Monday, June 29, 2009

Rob Feenie's Mac & Cheese

So I totally can't take any credit for this recipe, it is a totally rip off of Rob Feenie's famous Mac & Cheese. I also must admit that my friend Trish makes it way better than I do, I don't know what I do differently but her version kicks my Mac & Cheese's ass.

You should make it and see for yourself, I'm too lazy to type it all out so here's the recipe on the web. Note that I omit the lobster being that a) I hate seafood, b) I'm not that fancy.

I did however take some pics of my process when I made it. Enjoy.

Multitasking, scalding milk & crisping bacon

Buy this pasta, this brand was called Serpentini, Feenie calls it Succhietto. Basically look for this shape, it is perfect and don't over cook it!

You will know your rue is ready when you smell popcorn, I just learned this tip and it is a life saver.

You can make it in individual ramekins, but again I'm lazy and not that fancy.

It's not done until the top looks like this, you want yummy crunchy golden cheese

You will eat way more than you probably should, it is that good and even better warmed up the next day.

Mexican Hot Chocolate

Once you make this hot chocolate you will never want to drink any other hot chocolate again. Trust me. Actually trust my husband as he doesn't even like chocolate but he loves drinking this. Mexican chocolate is special as it's mixed with granular sugar and spices so its sweet, spicy, dark and complex. You can eat it raw but its better in things like a mole or hot chocolate. There are lots of brands that you can get in most gourmet shops but I really like Ibarra and I think its the most popular. What also makes this recipe extra special are the marshmallows, they are homemade and not by me. We have this killer bakery called Butter on Dunbar in Vancouver and if you live here you have to go here, it is heaven and the marshmallows are to die for along with everything else they make. If you don't live here, then I'm so sorry for you cause you are missing out.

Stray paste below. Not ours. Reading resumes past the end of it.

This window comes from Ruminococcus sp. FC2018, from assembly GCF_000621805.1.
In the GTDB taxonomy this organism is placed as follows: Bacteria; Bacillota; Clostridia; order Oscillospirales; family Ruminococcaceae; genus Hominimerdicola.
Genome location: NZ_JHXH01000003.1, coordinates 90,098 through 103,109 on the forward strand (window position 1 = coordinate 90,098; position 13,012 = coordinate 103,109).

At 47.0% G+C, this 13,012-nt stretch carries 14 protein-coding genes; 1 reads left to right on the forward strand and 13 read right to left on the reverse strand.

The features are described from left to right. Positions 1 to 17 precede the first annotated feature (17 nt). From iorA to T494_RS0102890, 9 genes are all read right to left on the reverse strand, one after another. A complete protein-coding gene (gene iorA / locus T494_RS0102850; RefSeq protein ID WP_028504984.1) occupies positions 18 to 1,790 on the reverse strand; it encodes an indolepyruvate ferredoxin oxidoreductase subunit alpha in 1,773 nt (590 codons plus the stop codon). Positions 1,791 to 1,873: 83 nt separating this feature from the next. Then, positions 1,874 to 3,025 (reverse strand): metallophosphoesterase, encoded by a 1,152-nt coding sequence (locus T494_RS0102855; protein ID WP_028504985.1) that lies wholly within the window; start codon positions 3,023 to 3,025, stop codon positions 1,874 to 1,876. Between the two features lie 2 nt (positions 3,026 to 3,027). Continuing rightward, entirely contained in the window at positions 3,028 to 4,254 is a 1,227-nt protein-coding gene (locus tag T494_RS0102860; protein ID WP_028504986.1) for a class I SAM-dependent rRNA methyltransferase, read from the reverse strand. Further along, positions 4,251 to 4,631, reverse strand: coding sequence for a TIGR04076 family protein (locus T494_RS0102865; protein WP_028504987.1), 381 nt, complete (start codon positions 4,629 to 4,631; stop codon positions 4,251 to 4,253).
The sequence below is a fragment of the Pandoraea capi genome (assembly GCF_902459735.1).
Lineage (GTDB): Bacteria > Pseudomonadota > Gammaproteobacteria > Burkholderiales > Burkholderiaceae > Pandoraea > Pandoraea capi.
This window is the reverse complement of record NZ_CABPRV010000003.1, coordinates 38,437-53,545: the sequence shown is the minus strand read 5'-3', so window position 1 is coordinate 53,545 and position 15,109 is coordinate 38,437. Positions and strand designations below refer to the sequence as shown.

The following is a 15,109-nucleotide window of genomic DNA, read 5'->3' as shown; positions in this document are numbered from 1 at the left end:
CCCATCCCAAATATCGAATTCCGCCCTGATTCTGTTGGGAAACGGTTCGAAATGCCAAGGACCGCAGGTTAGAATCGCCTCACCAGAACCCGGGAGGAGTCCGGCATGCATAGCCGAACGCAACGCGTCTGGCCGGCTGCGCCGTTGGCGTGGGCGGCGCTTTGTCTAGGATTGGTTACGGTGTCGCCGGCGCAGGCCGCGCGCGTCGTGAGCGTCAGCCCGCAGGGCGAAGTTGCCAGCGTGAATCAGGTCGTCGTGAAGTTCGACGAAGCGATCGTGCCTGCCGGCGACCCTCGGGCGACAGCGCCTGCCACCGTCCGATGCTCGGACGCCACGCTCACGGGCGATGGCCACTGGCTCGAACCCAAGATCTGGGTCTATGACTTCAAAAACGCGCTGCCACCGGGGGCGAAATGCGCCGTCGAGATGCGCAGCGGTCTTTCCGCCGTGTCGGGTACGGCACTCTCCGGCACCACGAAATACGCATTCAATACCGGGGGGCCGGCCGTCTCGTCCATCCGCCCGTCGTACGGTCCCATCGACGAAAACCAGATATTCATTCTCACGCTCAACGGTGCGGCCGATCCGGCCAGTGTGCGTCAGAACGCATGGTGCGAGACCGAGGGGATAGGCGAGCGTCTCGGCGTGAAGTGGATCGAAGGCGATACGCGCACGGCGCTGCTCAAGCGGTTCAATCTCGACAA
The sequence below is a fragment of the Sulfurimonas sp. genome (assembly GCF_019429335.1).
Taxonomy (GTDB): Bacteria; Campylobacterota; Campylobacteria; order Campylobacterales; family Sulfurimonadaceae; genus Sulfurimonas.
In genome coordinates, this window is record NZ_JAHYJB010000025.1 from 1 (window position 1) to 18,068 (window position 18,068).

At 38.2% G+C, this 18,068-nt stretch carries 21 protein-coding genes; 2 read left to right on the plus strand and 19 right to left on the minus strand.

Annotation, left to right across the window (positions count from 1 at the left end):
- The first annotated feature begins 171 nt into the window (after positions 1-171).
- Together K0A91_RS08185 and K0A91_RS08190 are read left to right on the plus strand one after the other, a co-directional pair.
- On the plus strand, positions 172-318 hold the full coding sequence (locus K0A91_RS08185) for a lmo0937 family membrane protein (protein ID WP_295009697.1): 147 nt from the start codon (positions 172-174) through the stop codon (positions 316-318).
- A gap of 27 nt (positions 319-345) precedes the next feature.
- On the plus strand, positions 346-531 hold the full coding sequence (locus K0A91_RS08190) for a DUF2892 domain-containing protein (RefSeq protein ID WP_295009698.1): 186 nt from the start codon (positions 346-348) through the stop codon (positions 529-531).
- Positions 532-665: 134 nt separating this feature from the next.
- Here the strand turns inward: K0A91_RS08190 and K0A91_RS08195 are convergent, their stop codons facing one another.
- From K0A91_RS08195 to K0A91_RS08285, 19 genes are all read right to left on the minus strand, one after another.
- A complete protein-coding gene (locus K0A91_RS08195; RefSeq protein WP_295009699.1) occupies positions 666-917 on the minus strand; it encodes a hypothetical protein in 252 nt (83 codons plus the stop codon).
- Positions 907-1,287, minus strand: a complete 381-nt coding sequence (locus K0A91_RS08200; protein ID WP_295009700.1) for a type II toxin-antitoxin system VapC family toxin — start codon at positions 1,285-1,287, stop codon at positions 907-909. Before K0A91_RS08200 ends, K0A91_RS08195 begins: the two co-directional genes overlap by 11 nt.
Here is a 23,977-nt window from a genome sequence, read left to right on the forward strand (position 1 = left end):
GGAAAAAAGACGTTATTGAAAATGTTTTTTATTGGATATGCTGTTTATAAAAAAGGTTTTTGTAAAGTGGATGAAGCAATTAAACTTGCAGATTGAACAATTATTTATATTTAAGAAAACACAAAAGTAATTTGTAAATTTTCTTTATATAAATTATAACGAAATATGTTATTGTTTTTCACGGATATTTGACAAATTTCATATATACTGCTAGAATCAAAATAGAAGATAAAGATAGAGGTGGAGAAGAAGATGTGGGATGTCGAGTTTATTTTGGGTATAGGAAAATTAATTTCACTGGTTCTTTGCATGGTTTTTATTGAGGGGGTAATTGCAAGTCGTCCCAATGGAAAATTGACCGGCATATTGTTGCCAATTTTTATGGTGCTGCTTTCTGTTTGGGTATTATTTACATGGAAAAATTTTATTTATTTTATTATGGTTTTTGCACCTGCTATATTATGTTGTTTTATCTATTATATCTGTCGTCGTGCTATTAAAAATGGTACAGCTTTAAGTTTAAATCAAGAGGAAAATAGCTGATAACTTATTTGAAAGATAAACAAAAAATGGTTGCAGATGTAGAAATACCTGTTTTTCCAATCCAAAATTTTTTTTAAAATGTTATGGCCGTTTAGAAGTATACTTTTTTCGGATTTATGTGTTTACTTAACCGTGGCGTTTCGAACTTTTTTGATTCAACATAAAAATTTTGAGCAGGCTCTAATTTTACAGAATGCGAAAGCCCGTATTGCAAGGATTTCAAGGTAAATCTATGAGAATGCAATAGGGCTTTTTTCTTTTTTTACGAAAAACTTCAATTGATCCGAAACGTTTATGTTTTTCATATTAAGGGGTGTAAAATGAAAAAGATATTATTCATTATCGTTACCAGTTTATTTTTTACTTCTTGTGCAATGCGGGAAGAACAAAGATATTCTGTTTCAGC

Anyway here's the low down

1 cup cereal cream or whole milk

1 cup water

1 disk of Mexican chocolate

4 homemade marshmallows

In a small heavy bottom pot slowly heat 1/2 cup cereal cream. The less bottom surface area the better as you don't want to scorch the milk. Finely chop up the chocolate, the finer the better as it will melt faster. Mix in the chocolate into the warm milk and whisk. Once the chocolate has melted and incorporated into the milk add the remaining 1/2 cup and whisk until frothy, then add in the water. Continue to whisk until thoroughly heated and frothy, you don't want to scald the milk so just get it hot but not boiling.

Pour into 2 mugs about 3/4 full, then top with marshmallowy goodness. Now the key here is to let the marshmallows melt and form a yummy foam on top of the hot chocolate so wait a minute before you drink it. Its worth the wait and beside then you won't burn your tongue.

Tuesday, June 16, 2009

Brioche Pudding

When I was going to UBC I got a gig working at La Baguette & L'Eschalote on Granville Island. It was hellish work but the pay was good, the hours flexible and I learned a lot about food. I would do anything to avoid having to serve customers which meant I ended up spending hours in the kitchen doing prep work which was way more appealing to me than dealing with the tourist ooh and ahh over the pastry case.